Speaking of Data...there is another appearance by Brent Spiner, in the form of the heretofore unheard of Altan Inigo Soong (A.I. Soong. Get it? Get it?), son of Data's original creator, who has been here working on the synths with Bruce Maddox. Altan, after delivering the mildest possible rebuke to Agnes Jurati ("Shame on you, Agnes") gives her the chance to redeem herself by carrying on Maddox's work. He reveals his so far incomplete creation: a golem, an as yet unactivated synth capable of holding an organic mind transfer. Altan hints he created this for himself...but this is surely the Big Bald Shakespearian Elephant in the Room, as I don't doubt this golem will be transferring an organic mind rather different from the one Altan intended.

Now that Sutra has unlocked the Admonition's message, she talks to Soji about summoning the higher-plane synths, viewing this as the only way to save themselves, even if the ubers wipe out organic life. Soji is very torn about this, and has a conversation with Picard about "the logic of sacrifice." She is about to reveal what Sutra is pressuring her to do when the newly captured Narek is dragged into the settlement. Narek is briefly imprisoned, but Sutra seizes upon his presence as a way to manipulate her people into doing what she wants, as she frees him (and either allows him to murder one of the synths or does it herself), and uses the woman's death to prod everyone into agreeing to broadcast the summoning signal.

Picard tries to shoot this down, making one of his trademark eloquent speeches about promising to advocate for them to the Federation, only to be shot down by Altan, who points out--somewhat rightfully, although he doesn't know that a Federation fleet is also coming--that Picard and Starfleet are hardly on good terms these days. The episode ends with Picard being placed on house arrest, Agnes Jurati throwing in her lot with the synths and working to protect them, Raffi and Rios off to fix La Sirena, and the final scene showing Commander Oh at the helm of her strike fleet, coming in on the synths' seemingly defenseless planet.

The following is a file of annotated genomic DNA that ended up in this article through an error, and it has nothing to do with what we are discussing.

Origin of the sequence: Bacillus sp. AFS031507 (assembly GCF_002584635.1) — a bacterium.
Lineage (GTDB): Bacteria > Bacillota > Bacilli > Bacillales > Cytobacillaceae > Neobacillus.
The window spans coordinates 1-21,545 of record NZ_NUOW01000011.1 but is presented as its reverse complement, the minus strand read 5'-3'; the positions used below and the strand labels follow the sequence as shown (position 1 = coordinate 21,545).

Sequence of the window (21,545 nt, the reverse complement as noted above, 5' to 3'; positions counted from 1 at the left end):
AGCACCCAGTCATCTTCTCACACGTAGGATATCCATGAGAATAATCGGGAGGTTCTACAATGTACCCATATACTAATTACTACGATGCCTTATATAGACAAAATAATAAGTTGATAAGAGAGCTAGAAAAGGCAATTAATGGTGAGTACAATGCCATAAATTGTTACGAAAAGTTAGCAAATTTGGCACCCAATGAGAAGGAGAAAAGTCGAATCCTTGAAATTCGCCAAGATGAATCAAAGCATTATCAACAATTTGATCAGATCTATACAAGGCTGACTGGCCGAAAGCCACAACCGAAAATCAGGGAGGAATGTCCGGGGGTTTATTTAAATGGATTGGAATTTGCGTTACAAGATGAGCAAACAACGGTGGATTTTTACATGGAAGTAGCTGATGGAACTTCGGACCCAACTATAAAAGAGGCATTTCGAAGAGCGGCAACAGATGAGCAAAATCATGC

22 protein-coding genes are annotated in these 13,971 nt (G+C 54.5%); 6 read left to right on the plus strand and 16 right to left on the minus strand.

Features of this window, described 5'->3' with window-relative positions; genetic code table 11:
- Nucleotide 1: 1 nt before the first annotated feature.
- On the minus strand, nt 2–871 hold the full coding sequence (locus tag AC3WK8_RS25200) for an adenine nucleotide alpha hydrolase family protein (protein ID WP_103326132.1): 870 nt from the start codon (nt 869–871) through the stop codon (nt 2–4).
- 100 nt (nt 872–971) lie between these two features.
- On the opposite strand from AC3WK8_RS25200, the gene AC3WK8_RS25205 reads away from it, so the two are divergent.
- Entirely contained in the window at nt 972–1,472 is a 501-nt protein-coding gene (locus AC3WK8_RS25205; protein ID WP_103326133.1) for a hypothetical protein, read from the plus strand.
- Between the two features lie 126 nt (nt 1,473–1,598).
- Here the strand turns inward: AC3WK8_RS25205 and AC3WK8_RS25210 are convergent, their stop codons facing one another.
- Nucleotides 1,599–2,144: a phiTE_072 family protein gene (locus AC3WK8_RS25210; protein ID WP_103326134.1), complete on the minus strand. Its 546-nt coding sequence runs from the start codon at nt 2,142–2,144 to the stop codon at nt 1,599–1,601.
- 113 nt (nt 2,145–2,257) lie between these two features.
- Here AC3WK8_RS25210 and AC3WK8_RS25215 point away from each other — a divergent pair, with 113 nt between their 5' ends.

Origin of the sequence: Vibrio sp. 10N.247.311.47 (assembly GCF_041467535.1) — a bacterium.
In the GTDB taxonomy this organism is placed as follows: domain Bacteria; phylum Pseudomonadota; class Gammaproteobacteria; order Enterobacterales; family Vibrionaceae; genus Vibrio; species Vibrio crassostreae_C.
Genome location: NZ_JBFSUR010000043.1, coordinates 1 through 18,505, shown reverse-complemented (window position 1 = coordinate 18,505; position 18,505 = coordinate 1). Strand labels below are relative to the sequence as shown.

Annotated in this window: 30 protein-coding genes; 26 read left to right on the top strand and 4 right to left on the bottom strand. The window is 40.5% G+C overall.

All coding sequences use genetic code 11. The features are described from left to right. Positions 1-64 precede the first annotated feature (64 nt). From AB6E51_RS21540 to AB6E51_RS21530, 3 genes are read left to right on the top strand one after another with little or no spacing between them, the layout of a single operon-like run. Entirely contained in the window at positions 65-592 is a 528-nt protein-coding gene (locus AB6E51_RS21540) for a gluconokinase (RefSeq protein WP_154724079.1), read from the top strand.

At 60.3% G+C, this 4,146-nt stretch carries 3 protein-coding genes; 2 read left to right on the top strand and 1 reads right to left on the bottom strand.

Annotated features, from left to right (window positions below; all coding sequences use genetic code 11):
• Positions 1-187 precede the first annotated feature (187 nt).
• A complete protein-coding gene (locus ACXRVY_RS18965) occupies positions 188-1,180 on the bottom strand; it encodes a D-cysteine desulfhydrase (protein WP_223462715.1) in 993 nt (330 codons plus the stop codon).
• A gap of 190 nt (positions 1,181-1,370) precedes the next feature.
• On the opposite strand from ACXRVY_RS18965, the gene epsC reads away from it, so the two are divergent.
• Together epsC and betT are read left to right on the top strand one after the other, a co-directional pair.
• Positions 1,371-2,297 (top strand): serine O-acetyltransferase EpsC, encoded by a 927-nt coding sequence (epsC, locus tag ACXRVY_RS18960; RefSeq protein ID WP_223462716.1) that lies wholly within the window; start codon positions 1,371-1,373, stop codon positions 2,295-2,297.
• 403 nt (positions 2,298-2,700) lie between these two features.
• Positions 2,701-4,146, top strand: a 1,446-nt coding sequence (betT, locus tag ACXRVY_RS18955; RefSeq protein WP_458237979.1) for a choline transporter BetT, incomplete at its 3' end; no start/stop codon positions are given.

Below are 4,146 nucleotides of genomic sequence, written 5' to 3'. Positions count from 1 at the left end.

Again, it's a little hard to evaluate this episode without the totality of the finale. Still, like the last episode of Discovery's second season, I think we're in for some rootin-tootin', CGI-heavy space battles, with the additional excitement of a sword-swinging Elnor, judging by the previews. (Or at least I hope so.) We shall see.

March 22, 2020

Review: Shatter the Sky

Shatter the Sky Shatter the Sky by Rebecca Kim Wells
My rating: 5 of 5 stars

This surprised me a bit. The first chapter makes it seem like a fairly generic fantasy (even if the romantic couple are teenage girls) where the leads are broken apart by the big bad priestesses taking one of them away. This changed the further along I read, with some interesting worldbuilding and a genuinely different way of looking at dragons, along with some notable personal growth on the part of the central protagonist, Maren.

What impressed me the most was how well-written the charcter of Maren was. I think sometimes in YA books the main characters are more "teen-agey" than they need to be--that is, they make rash and/or dumb decisions just for plot convenience purposes. Of course such characters are usually not well written to begin with. I never got that vibe from this book. Maren's single bad decision was at the beginning of the narrative, when she hatched her pie-in-the-sky plan to go to the Dragon Fortress and steal a dragon, with very little knowledge of the actual creatures or how the Dragon Fortress was run. This halfbaked idea soon came to a screeching halt, but Maren learned from her error, retrenched, and began to plan anew. She was cautious and thoughtful, and the mistakes she made were from simple inexperience rather than being Too Stupid To Live (a distinct difference). The story grew along with her character, well-paced and slowly revealing its depths, and by the time Maren busted her girlfriend Kaia out of the place where Kaia had been held captive (and acquiring a huge black Mother of Dragons along the way), her triumph felt totally earned.